I was in line at the supermarket when a 30-something woman talking on her cellphone wheeled up behind me; I could hear everything she was saying. She was talking about a breakup, or at least it had all the hallmarks of a specific kind of breakup — she was guessing, second-guessing, making excuses, sounding hopeful and teary-eyed all at once.

It was a “He’s Just Not That Into You” Moment if I ever heard one. And a uniquely gal moment.    

I tried to focus my attention on the magazines at the checkout stand, but those were even more depressing — Cosmo wants to boost my confidence and clue me in on guys’ top sex secrets, O magazine wants to tell me how to try my true calling and how to be beautiful.

I know women can’t be the only ones who have self-doubts, but I don’t think guys obsess about it as much as we do — nor do they have such of barrage of messages coming from all sorts of media. I mean, would a guy ever pick up a book like “Why She Disappeared?” Yet, we have “Why He Disappeared” (written by Evan Marc Katz, whom I admire. Hey, I’ll take relationship advice from a guy over a woman any day!).

Are women innately more insecure than men are? Or, do we seek self-awareness more than men do?

Not to say that men don’t look at themselves and their relationships critically; I’m sure they do. And there’s advice for men out there, too, otherwise you wouldn’t see the thriving PUA movement.

It’s just that most of the self-help and relationship books are geared toward women and we’re scooping them up are like crazy. Would all those “Mars and Venus” books and seminars be around if it weren’t for women? Would Oprah and Dr. Phil be who they are without women? Not a chance!

I don’t think it’s because we’re insecure; I think it’s because women blame ourselves when things go wrong and look to others to help us, while guys try to fix things themselves.

So how can we, uh, fix this? (No, I’m not asking for your advice!) I think we need to teach our daughters to be less other-directed, stop blaming ourselves and give them the knowledge to figure things out for themselves first before looking for help. And we need to teach our sons that there’s nothing unmanly about asking others for help and to create safe places for them to express their emotional vulnerabilities.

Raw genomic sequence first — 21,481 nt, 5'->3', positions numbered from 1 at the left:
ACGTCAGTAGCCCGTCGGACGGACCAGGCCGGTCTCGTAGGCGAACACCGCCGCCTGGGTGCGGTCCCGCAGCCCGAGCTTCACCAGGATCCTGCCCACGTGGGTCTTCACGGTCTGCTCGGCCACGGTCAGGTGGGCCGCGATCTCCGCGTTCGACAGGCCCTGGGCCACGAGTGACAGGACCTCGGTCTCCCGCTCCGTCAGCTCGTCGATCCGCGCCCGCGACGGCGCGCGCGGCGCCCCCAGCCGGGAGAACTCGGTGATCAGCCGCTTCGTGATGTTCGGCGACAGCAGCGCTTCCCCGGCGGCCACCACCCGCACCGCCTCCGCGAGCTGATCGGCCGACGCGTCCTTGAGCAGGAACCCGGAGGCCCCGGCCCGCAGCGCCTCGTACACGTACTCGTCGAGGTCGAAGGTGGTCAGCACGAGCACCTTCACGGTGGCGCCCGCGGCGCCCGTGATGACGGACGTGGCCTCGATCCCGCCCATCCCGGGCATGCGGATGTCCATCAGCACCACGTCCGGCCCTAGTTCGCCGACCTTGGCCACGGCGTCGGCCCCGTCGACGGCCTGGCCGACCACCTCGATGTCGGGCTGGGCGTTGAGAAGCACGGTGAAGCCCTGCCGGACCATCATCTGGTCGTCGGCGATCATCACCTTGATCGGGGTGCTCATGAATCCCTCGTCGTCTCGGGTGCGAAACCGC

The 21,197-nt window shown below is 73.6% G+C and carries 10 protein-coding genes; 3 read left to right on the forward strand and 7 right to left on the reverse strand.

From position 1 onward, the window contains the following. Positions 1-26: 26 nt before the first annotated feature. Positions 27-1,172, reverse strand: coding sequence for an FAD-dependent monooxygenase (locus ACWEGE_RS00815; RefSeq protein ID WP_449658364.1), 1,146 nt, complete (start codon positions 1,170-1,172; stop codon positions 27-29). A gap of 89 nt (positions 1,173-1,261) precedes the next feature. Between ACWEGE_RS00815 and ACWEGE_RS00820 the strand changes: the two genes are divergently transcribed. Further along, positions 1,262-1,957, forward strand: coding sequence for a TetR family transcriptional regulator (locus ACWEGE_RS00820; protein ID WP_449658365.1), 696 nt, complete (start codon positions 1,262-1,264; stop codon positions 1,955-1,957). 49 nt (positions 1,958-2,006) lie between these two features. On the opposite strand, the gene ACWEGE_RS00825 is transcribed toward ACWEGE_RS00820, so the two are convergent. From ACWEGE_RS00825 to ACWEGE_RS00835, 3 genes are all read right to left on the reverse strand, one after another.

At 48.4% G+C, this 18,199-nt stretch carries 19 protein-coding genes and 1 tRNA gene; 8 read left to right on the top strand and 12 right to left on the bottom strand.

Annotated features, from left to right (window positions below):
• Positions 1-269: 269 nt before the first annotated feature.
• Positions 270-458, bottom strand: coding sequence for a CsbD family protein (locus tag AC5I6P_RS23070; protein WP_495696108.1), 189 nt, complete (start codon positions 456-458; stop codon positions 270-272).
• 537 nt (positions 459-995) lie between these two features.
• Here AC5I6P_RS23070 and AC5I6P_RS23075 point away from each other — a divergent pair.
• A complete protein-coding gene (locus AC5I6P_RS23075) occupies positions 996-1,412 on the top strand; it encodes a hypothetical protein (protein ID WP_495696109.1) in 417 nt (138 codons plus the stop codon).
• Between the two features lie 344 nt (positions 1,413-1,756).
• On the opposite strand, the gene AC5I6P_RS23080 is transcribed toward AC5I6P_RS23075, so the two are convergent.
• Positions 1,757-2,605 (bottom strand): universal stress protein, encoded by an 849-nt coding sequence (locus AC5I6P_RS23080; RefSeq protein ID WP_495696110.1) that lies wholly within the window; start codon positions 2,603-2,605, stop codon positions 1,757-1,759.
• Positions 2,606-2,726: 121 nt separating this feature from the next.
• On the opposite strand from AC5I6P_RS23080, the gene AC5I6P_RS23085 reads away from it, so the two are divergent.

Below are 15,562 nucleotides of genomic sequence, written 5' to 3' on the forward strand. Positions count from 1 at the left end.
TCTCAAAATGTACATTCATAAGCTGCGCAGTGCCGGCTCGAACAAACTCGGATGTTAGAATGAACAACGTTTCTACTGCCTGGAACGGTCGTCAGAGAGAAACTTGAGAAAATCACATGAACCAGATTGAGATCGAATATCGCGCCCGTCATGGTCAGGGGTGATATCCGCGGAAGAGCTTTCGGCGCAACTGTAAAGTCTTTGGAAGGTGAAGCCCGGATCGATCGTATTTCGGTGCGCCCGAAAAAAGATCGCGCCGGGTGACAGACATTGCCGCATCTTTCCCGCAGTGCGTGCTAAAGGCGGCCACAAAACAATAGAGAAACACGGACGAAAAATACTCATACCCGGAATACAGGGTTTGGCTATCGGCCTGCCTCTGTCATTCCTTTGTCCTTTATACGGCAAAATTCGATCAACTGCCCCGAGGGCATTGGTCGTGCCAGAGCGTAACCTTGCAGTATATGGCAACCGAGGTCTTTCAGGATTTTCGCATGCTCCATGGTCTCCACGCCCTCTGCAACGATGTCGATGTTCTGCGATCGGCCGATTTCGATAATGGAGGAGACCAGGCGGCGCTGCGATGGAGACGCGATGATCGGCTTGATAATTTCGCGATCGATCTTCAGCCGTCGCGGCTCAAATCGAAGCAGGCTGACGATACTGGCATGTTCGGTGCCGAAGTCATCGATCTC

OK, now I am asking for your advice:

  • Why do women blame themselves so much?
  • Why would men rather go it alone than ask for help?

 

Oct 18

The lesson of Sara Leal

Posted on Tuesday, October 18, 2011 in Celebrities, dating, Men, Parenting, Relationships, Sex/sexuality, Singles, Women

“Do you think Sara Leal’s attractive?” I asked Sean as we snuggled on a lazy Sunday morning.

“Who’s that?”

Sean’s a smart guy, but he’s not too hip when it comes to the latest celebrity or celeb scandal — thankfully!

“The young blond party girl who had sex with Ashton.”

“Why do you pay attention to that stuff?”

Good question. I really don’t because I just can’t stand our celeb-obsessed culture. But as someone who likes to observe people — and as a mom —a Sara Leal is someone to pay attention to.    

Why? She’s pretty, young, has a great bod and can party with best of them — the kind of girl a lot of guys like to sleep with.

Now, I never would have heard about Sara and I’ll bet neither would have any one else if she hadn’t had unprotected sex — twice — with Ashton Kutcher, Demi Moore’s husband.